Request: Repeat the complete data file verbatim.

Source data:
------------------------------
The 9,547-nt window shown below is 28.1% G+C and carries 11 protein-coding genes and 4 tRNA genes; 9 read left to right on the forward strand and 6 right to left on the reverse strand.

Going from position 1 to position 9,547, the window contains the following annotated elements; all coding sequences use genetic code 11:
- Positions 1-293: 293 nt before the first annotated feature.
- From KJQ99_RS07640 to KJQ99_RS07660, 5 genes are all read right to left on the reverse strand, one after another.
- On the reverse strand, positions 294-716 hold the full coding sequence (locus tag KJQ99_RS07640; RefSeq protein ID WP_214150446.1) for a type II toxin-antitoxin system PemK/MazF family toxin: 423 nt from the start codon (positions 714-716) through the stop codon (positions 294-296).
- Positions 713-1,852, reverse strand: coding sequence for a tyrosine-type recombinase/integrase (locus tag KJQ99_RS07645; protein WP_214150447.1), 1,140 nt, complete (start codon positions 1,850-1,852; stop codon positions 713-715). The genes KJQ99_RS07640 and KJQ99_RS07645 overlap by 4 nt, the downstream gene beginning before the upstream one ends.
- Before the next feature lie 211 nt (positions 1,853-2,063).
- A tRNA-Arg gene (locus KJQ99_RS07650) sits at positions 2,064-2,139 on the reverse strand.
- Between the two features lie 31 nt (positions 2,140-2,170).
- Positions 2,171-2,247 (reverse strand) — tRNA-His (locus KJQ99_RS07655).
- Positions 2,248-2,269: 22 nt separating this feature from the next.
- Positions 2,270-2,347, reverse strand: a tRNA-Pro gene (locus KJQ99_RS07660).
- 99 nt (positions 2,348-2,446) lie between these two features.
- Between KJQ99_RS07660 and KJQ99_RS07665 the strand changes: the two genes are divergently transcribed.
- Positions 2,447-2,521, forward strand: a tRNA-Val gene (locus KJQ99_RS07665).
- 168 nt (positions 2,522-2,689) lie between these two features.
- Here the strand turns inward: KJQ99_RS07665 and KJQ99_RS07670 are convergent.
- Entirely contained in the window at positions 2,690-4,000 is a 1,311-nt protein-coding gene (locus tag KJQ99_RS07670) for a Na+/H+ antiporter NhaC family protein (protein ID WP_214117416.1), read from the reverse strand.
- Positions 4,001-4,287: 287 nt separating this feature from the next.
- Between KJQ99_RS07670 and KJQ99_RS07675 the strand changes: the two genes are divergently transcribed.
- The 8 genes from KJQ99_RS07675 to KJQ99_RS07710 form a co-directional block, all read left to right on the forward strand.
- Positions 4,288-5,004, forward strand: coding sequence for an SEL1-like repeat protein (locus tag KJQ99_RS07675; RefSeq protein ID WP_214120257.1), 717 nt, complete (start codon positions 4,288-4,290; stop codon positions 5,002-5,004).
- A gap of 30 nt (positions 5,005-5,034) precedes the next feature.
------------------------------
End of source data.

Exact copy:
The 9,547-nt window shown below is 28.1% G+C and carries 11 protein-coding genes and 4 tRNA genes; 9 read left to right on the forward strand and 6 right to left on the reverse strand.

Going from position 1 to position 9,547, the window contains the following annotated elements; all coding sequences use genetic code 11:
- Positions 1-293: 293 nt before the first annotated feature.
- From KJQ99_RS07640 to KJQ99_RS07660, 5 genes are all read right to left on the reverse strand, one after another.
- On the reverse strand, positions 294-716 hold the full coding sequence (locus tag KJQ99_RS07640; RefSeq protein ID WP_214150446.1) for a type II toxin-antitoxin system PemK/MazF family toxin: 423 nt from the start codon (positions 714-716) through the stop codon (positions 294-296).
- Positions 713-1,852, reverse strand: coding sequence for a tyrosine-type recombinase/integrase (locus tag KJQ99_RS07645; protein WP_214150447.1), 1,140 nt, complete (start codon positions 1,850-1,852; stop codon positions 713-715). The genes KJQ99_RS07640 and KJQ99_RS07645 overlap by 4 nt, the downstream gene beginning before the upstream one ends.
- Before the next feature lie 211 nt (positions 1,853-2,063).
- A tRNA-Arg gene (locus KJQ99_RS07650) sits at positions 2,064-2,139 on the reverse strand.
- Between the two features lie 31 nt (positions 2,140-2,170).
- Positions 2,171-2,247 (reverse strand) — tRNA-His (locus KJQ99_RS07655).
- Positions 2,248-2,269: 22 nt separating this feature from the next.
- Positions 2,270-2,347, reverse strand: a tRNA-Pro gene (locus KJQ99_RS07660).
- 99 nt (positions 2,348-2,446) lie between these two features.
- Between KJQ99_RS07660 and KJQ99_RS07665 the strand changes: the two genes are divergently transcribed.
- Positions 2,447-2,521, forward strand: a tRNA-Val gene (locus KJQ99_RS07665).
- 168 nt (positions 2,522-2,689) lie between these two features.
- Here the strand turns inward: KJQ99_RS07665 and KJQ99_RS07670 are convergent.
- Entirely contained in the window at positions 2,690-4,000 is a 1,311-nt protein-coding gene (locus tag KJQ99_RS07670) for a Na+/H+ antiporter NhaC family protein (protein ID WP_214117416.1), read from the reverse strand.
- Positions 4,001-4,287: 287 nt separating this feature from the next.
- Between KJQ99_RS07670 and KJQ99_RS07675 the strand changes: the two genes are divergently transcribed.
- The 8 genes from KJQ99_RS07675 to KJQ99_RS07710 form a co-directional block, all read left to right on the forward strand.
- Positions 4,288-5,004, forward strand: coding sequence for an SEL1-like repeat protein (locus tag KJQ99_RS07675; RefSeq protein ID WP_214120257.1), 717 nt, complete (start codon positions 4,288-4,290; stop codon positions 5,002-5,004).
- A gap of 30 nt (positions 5,005-5,034) precedes the next feature.